Mal Langsdon Reuters/Landov

Originally published on Mon April 21, 2014 10:01 am

The encryption code unlocked by the Heartbleed bug last week provided vital security for some of the most widely used websites on the Internet. Fortune 1000 companies rely on the open source code for their core business. But it turns out no one is paying for it.

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Anthropological Study
12:41 am
Mon April 21, 2014

For The Children's Sake, Put Down That Smartphone

Katherine Streeter for NPR

Originally published on Mon April 21, 2014 6:43 am

It's not just kids who are overdoing screen time. Parents are often just as guilty of spending too much time checking smartphones and e-mail — and the consequences for their children can be troubling.

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Mexico City Quake
3:20 pm
Fri April 18, 2014

The Challenges To Predicting Earthquakes

Credit Flickr Photo/Richard Walker (CC BY-NC-ND)

Moments before the magnitude-7.2 earthquake struck central and southern Mexico, people received a text message warning on their phones.

Ross Reynolds talks with John Vidale, Washington state seismologist and UW professor, about the challenges to predicting earthquakes.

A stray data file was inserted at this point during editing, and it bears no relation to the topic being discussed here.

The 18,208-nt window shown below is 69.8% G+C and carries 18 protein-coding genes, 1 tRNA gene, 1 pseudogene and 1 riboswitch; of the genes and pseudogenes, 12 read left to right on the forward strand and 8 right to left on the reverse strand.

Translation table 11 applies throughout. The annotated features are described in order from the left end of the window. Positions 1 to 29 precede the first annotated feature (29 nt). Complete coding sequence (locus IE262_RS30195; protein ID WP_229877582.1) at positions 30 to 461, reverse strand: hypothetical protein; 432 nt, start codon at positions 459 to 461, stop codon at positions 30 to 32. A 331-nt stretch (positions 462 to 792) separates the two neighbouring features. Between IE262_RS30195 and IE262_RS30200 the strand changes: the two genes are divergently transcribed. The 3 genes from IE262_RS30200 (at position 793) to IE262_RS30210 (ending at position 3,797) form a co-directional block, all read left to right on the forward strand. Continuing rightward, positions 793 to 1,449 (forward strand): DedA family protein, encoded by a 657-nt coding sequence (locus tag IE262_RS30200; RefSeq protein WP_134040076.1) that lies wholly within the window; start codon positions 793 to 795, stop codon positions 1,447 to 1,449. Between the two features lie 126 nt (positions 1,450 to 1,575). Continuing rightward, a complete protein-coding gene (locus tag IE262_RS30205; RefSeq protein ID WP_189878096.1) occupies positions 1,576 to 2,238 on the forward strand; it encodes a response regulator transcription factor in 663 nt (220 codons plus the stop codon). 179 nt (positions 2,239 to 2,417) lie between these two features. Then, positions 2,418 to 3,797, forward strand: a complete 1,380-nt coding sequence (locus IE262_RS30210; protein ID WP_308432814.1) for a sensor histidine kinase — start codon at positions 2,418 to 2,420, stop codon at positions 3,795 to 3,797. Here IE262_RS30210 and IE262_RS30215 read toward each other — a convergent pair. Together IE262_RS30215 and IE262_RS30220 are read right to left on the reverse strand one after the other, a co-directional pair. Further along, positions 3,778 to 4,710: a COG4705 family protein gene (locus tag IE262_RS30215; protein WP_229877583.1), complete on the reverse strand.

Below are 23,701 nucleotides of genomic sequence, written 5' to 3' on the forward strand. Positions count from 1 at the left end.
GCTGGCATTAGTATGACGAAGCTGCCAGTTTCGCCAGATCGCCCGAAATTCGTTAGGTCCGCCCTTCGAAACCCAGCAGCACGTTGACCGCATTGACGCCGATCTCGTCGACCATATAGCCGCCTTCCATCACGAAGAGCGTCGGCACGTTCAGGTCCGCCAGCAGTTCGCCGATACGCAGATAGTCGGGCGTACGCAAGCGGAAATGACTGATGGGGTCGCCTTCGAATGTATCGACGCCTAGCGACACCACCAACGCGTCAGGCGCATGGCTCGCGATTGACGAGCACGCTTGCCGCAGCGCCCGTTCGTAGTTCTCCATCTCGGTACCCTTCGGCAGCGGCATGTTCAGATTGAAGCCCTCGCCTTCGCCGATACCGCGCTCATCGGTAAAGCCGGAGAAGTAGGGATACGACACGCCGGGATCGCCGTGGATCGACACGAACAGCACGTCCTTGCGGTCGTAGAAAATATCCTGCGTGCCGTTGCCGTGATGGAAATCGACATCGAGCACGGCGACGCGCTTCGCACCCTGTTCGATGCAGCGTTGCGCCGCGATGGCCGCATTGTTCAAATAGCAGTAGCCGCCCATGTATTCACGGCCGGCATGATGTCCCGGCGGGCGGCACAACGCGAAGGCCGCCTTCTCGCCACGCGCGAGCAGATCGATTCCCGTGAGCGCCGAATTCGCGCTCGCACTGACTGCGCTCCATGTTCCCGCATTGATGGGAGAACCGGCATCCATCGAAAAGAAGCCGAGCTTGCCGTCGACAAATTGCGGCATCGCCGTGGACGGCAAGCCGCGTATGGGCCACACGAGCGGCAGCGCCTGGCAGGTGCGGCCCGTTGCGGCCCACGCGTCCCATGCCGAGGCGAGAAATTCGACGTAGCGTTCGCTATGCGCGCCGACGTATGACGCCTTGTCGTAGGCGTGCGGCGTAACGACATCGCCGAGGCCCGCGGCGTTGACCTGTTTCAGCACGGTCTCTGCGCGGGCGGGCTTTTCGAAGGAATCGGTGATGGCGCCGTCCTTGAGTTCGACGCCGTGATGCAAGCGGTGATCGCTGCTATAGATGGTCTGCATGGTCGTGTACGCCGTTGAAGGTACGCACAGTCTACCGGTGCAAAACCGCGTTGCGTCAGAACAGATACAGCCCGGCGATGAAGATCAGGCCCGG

Technology
4:41 am
Thu April 17, 2014

To Increase Productivity, UPS Monitors Drivers' Every Move

Elise Amendola AP

Originally published on Thu April 17, 2014 5:33 am

The American workforce might want to pay attention to all those brown trucks full of cardboard boxes. UPS is using technology in ways that may soon be common throughout the economy.

On the surface, UPS trucks look the same as they did more than 20 years ago, when Bill Earle started driving for the company in rural Pennsylvania.

But underneath the surface, Earle says, the job has changed a lot. The thing you sign your name on when the UPS guy gives you a package used to be a piece of paper. Now it's a computer that tells Earle everything he needs to know.

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Housing
10:41 am
Wed April 16, 2014

Tensions Build In San Francisco Amid Tech Boom

Members of the Housing Rights Committee of San Francisco and other activists protest outside of City Hall in San Francisco, Tuesday, Jan. 21, 2014. San Francisco officials are set to vote on a plan to start regulating employee shuttles for companies like Google, Facebook and Apple, charging a fee for those that use public bus stops and controlling where they load and unload. Private shuttle buses have created traffic problems, blocking public bus stops during peak commute hours. (Jeff Chiu/AP)

Originally published on Wed April 16, 2014 12:30 pm

As San Francisco experiences a historic economic boom, partly fueled by an influx of tech workers and companies, some activists say that not all city residents are reaping the benefits.